United Kingdom
This article was added by the user Anna. TheWorldNews is not responsible for the content of the platform.

Furious allies of ex-minister Owen Paterson slam 'injusrom the Commons 

Allied of lobbying shame ex-minister Owen Paterson have claimed he was the victim of an 'injustice' after he was found to haver breached lobbying rules to help companies paying him more than £100,000 a year.

The former Environment and Northern Ireland Secretary, 65, is facing a 30-day ban from the Commons for actions on behalf of two firms he was paid to advise.  

The cross-party Standards Committee said that 'no previous case of paid advocacy has seen so many breaches or such a clear pattern of behaviour in failing to separate private and public interests'. 

It followed a probe by Standards Commissioner Kathryn Stone into his actions on behalf of Randox, a clinical diagnostics company, and Lynn's Country Foods, who between them supplemented his £80,000 MP's salary by more than £112,000. 

The suspension has to be ratified by the Commons and No10 said last night a motion will be moved in the Commons following the usual process. But dozens of Tory MPs have threatened to vote against it.

It would pave the way for a recall petition to be opened that could force Mr Paterson to face a by-election for his seat.

Those supporting Mr Paterson include former party leader Sir Iain Duncan Smith and Sir Graham Brady, the chairman of the 1922 committee, who told The Daily Telegraph the case raised 'clear questions about the absence of due process.' 

Shropshire North MP Mr Paterson lashed out at officials over the investigation, accusing them of contributing to the death of his wife, Rose, who took her own life last year.   

And former minister David David made similar allegations on his behalf. 

Shropshire North MP Mr Paterson lashed out at officials over the investigation, accusing them of contributing to the death of his wife, Rose, who took her own life last year.

And former minister David David made similar allegations on his behalf

What did Owen Paterson do? 

Owen Paterson was censured by the Commons today for a series of breaches of lobbying rules on behalf of two companies he was paid to advise.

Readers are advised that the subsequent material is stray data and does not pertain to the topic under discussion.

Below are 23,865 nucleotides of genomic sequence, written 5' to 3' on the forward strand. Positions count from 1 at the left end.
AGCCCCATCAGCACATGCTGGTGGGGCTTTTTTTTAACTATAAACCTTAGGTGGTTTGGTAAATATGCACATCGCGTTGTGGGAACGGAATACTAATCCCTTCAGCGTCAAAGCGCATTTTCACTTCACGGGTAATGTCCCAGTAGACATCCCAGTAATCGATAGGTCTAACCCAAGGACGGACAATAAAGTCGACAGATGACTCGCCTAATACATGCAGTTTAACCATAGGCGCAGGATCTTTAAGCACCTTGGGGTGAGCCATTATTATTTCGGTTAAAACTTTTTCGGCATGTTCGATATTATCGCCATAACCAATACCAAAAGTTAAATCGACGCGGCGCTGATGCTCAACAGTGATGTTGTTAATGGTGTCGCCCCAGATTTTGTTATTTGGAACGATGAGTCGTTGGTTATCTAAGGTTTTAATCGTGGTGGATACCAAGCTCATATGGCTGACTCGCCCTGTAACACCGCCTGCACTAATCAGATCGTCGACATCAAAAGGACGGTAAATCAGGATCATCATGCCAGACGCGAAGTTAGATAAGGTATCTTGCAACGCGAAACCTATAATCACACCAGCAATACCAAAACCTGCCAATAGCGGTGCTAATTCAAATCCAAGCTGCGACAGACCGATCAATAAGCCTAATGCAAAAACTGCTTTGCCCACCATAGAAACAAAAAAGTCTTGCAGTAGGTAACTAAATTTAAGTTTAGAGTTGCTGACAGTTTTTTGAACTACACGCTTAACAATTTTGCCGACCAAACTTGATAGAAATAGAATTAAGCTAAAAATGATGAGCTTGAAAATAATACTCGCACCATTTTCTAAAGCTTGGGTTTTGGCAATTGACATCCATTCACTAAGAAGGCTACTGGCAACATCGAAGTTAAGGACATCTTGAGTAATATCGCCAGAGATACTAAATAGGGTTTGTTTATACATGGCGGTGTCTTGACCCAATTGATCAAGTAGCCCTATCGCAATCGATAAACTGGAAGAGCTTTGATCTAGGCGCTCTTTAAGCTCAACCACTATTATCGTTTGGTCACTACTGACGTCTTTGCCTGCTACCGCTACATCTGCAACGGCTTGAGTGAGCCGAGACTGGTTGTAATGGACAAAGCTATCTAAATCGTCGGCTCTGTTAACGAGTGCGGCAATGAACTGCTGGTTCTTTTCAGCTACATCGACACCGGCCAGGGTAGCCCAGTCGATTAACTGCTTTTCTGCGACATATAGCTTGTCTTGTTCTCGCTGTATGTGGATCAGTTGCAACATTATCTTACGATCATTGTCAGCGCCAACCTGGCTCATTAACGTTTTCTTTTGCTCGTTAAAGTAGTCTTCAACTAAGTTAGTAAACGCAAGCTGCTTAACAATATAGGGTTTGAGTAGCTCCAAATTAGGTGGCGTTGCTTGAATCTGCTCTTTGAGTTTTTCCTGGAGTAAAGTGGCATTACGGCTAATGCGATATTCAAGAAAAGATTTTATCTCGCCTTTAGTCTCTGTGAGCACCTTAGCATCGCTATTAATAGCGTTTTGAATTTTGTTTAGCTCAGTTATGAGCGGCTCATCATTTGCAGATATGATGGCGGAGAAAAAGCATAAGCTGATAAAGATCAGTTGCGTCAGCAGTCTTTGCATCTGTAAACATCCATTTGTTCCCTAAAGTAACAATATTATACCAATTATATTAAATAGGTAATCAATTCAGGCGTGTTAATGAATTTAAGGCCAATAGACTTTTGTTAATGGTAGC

He has been a consultant to clinical diagnostics firm Randox since August 2015, a year after he left Government.

He has carried out a similar role for  Lynn's Country Foods, a processor and distributor of meat products including 'nitrite-free' items, since December 2016.

Both firms are based in Northern Ireland. 

  • The Commissioner found that he breached paragraph 11 of the 2015 MP's Code of Conduct that prohibits 'paid advocacy' - when he made three approaches to the Food Standards Agency relating to Randox and the testing of antibiotics in milk in November 2016 and November 2017
  • In emails to the FSA he mentioned 'Randox's superior technology' in helping identify the problems. 
  • The hardline Brexiteer broke the same rules making seven approaches to the FSA for Lynn's Country Foods in November 2017, January 2018 and July 2018 regarding a rival 'global food producer (who) was acting in breach of EU law by mislabelling a product'.
  • And the same rules were breached in in October 2016 and January 2017 when he made four approaches to ministers at the Department for International Development relating to Randox and blood testing technology.
  • The Commissioner also found that Mr Paterson had breached paragraph 13 of the 2015 MP's Code of Conduct, on declarations of interest, by failing to declare his interest as a paid consultant to Lynn's Country Foods in four emails to officials at the Food Standards Agency on 16 November 2016, 15 November 2017, 8 January 2018 and 17 January 2018.